Nino Williams doesn’t want to jinx himself or the Kansas State basketball team, so he is hesitant to make bold predictions.
But he admits this much: His playing style will be different this season.
“I will shoot a lot more threes and be more aggressive offensively,” Williams said. “This summer I worked out a lot. And ever since practice started, coach (Bruce) Weber has been telling me to stay aggressive. I’m looking forward to that. I can make threes. Obviously, I was kind of hesitant in the past, but this year I am going to let them fly.”
It is curious to hear Williams speak so confidently about that aspect of his game, considering he didn’t attempt a three last season and is two for 13 for his career. Given the way his basketball career has played out — a roller coaster featuring two downs for every up — he understandably fears expecting too much.
Never miss a local story.
Remember, the 6-foot-5 senior forward was the highest-rated member of his recruiting class, arriving from Leavenworth in 2010 as a four-star prospect ready to make an impact. But concussions forced him off the floor. When he returned, he grew tired of Frank Martin’s coaching style and planned to transfer until Weber was hired and persuaded him to stay on at a new position — the stretch four, a hybrid forward role that allows him to score both inside and on the perimeter.
The move clearly suits Williams, but he has never had the proper combination of health and lineup versatility to consistently prosper. After starting the first nine games as a redshirt sophomore, he got hurt and lost his spot to Shane Southwell. Last year, K-State’s roster featured so little height that he had to play the role of power forward, rarely stepping outside and never taking threes.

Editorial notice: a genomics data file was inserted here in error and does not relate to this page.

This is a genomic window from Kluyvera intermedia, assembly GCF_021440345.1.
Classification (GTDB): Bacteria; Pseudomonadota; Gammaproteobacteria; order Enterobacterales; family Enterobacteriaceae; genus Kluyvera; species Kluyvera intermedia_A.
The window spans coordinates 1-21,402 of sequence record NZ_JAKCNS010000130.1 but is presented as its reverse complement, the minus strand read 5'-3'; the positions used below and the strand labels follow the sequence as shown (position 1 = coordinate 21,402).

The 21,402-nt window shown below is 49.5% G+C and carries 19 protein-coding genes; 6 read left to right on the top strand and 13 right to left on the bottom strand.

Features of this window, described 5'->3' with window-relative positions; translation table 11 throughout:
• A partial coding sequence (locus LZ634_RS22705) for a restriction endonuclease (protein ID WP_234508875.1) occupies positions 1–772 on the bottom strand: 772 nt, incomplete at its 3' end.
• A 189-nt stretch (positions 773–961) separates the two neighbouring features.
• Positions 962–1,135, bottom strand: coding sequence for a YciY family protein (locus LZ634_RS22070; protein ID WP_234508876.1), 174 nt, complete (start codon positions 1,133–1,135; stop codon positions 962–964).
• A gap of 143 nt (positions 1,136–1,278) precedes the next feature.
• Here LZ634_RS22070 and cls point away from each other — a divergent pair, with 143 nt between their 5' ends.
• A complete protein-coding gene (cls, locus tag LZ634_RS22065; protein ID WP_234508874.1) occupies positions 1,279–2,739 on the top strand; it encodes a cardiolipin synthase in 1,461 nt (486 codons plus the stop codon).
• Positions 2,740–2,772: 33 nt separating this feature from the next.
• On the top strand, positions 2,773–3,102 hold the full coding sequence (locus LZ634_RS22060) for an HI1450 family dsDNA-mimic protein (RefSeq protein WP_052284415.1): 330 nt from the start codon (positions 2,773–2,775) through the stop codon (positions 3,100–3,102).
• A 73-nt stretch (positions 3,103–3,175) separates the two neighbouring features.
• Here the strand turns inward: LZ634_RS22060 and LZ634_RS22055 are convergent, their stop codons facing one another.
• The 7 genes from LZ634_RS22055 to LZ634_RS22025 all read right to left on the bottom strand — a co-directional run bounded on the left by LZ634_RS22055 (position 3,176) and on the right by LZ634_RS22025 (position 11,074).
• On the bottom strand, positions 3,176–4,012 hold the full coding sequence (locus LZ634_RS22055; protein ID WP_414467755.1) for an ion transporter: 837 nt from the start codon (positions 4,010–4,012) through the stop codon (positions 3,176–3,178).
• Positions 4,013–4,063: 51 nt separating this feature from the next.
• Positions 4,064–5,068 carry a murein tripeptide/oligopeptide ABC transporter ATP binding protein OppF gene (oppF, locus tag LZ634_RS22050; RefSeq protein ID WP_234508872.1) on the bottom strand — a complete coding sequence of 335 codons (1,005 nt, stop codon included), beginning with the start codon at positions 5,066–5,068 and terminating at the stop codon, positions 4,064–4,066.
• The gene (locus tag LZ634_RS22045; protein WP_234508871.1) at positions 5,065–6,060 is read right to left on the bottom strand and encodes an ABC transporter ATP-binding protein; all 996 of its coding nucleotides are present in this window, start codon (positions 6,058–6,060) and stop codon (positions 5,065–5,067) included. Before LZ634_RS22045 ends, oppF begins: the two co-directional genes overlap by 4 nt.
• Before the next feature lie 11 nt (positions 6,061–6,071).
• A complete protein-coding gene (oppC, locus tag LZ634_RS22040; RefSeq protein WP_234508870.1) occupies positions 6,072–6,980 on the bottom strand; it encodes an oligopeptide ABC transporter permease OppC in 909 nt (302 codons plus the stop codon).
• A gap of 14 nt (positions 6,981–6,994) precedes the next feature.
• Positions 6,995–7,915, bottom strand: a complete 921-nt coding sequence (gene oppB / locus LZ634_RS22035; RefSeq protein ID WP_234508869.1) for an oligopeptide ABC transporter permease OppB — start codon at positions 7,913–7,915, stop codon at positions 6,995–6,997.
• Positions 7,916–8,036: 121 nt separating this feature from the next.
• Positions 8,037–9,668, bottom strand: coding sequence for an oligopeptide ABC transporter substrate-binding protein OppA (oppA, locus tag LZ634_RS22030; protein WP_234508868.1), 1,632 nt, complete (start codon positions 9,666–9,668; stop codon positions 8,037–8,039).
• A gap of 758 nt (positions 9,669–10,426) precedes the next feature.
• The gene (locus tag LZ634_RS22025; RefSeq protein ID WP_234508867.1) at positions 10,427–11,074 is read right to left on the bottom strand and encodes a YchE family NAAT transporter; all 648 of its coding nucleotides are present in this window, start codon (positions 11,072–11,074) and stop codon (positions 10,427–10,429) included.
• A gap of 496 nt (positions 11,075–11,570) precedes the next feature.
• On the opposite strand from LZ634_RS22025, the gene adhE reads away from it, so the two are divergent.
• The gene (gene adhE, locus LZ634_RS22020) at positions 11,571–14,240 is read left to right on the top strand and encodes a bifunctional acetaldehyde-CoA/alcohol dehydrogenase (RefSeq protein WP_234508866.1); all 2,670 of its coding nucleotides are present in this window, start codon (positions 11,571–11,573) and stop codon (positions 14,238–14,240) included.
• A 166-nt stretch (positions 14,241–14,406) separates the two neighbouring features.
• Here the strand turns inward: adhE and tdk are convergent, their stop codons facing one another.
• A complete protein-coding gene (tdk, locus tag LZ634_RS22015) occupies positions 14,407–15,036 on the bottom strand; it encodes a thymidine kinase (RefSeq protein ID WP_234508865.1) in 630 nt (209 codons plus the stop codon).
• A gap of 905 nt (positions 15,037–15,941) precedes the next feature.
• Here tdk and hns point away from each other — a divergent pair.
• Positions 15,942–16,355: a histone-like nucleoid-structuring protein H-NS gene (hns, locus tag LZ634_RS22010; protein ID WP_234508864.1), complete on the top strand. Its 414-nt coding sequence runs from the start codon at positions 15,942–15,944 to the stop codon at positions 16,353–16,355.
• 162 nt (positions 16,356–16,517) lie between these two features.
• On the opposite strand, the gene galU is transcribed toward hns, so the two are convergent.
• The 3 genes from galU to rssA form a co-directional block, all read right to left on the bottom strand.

That shouldn’t be a problem this season. With new big men Stephen Hurt and Brandon Bolden — both 6-11 — bringing much needed size to the frontcourt, Williams should have the freedom to stretch the floor.
Could this finally be the year things line up for him?
“I hope so,” Weber said. “He was excited about the four and he is good at the four. If he was 6-7, he would be a horse; it’s unreal how good he would be. But he is so rugged and so versatile and now he has worked as hard as he ever has this summer trying to get his shooting better and working on his dribbling so he can get to the basket. He makes practice better, because he goes so hard. I really hope he has a great senior year. He deserves it.”
Teammates think Williams is poised for a breakout.
Maine transfer Justin Edwards calls Williams “an and-one machine,” because he fights through fouls to make shots in practice. Bolden, a Georgetown transfer, says he hates guarding him.
“We have always known that Nino is a really good shooter,” Bolden said. “We are challenging him more to step out and shoot the three and just be more aggressive on the offensive end. He has been doing that, and whatever else he needs to do — driving to the basket or pulling up and making shots. He is looking really good.”
It is hard for Williams to keep a straight face when he hears praise from his teammates.
He has been at K-State longer than anyone on the roster, yet he’s never averaged more than 6.2 points, 3.5 rebounds or 16.3 minutes. He’s had 20-point games and double-doubles, too, and he closed out last season in the starting lineup. But no one has ever looked up to him before.
“It’s different knowing it’s your last go-around,” Williams said. “You just have to understand the task at hand, your role and your position. We have got a lot of young, good guys, and K-State is going to be good for the next few years. But this is my last go-around, so I’m pushing myself in practice and trying to lead by example.”
If Williams can provide leadership, as well as three-pointers, his up-and-down time at K-State could come to the successful conclusion he is hesitant to discuss.
“I don’t know how things will turn out, but I’m happy with the situation I am in now,” Williams said. “I wouldn’t say I have been through a lot. I would just say everything happens for a reason.
“College basketball is a business. Coaches come and go. Players come and go. I’m just glad I stayed and have this opportunity.”